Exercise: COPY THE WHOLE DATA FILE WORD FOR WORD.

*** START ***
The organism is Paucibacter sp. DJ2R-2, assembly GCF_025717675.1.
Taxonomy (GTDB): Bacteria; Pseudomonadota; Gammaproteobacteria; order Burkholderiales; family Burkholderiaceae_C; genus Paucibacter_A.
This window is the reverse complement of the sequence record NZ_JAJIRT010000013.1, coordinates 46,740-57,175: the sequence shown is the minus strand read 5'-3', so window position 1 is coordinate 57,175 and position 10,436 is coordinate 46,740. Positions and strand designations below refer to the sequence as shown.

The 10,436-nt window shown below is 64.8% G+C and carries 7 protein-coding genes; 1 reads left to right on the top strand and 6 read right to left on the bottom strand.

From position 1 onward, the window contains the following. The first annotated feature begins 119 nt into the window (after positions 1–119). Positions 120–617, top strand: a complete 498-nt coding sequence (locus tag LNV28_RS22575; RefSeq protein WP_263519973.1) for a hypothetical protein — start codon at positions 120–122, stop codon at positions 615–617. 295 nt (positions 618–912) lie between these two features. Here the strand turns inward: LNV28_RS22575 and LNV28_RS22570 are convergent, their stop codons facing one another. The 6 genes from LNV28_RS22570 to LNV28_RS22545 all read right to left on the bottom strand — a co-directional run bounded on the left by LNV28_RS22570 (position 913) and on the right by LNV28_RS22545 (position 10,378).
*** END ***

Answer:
The organism is Paucibacter sp. DJ2R-2, assembly GCF_025717675.1.
Taxonomy (GTDB): Bacteria; Pseudomonadota; Gammaproteobacteria; order Burkholderiales; family Burkholderiaceae_C; genus Paucibacter_A.
This window is the reverse complement of the sequence record NZ_JAJIRT010000013.1, coordinates 46,740-57,175: the sequence shown is the minus strand read 5'-3', so window position 1 is coordinate 57,175 and position 10,436 is coordinate 46,740. Positions and strand designations below refer to the sequence as shown.

The 10,436-nt window shown below is 64.8% G+C and carries 7 protein-coding genes; 1 reads left to right on the top strand and 6 read right to left on the bottom strand.

From position 1 onward, the window contains the following. The first annotated feature begins 119 nt into the window (after positions 1–119). Positions 120–617, top strand: a complete 498-nt coding sequence (locus tag LNV28_RS22575; RefSeq protein WP_263519973.1) for a hypothetical protein — start codon at positions 120–122, stop codon at positions 615–617. 295 nt (positions 618–912) lie between these two features. Here the strand turns inward: LNV28_RS22575 and LNV28_RS22570 are convergent, their stop codons facing one another. The 6 genes from LNV28_RS22570 to LNV28_RS22545 all read right to left on the bottom strand — a co-directional run bounded on the left by LNV28_RS22570 (position 913) and on the right by LNV28_RS22545 (position 10,378).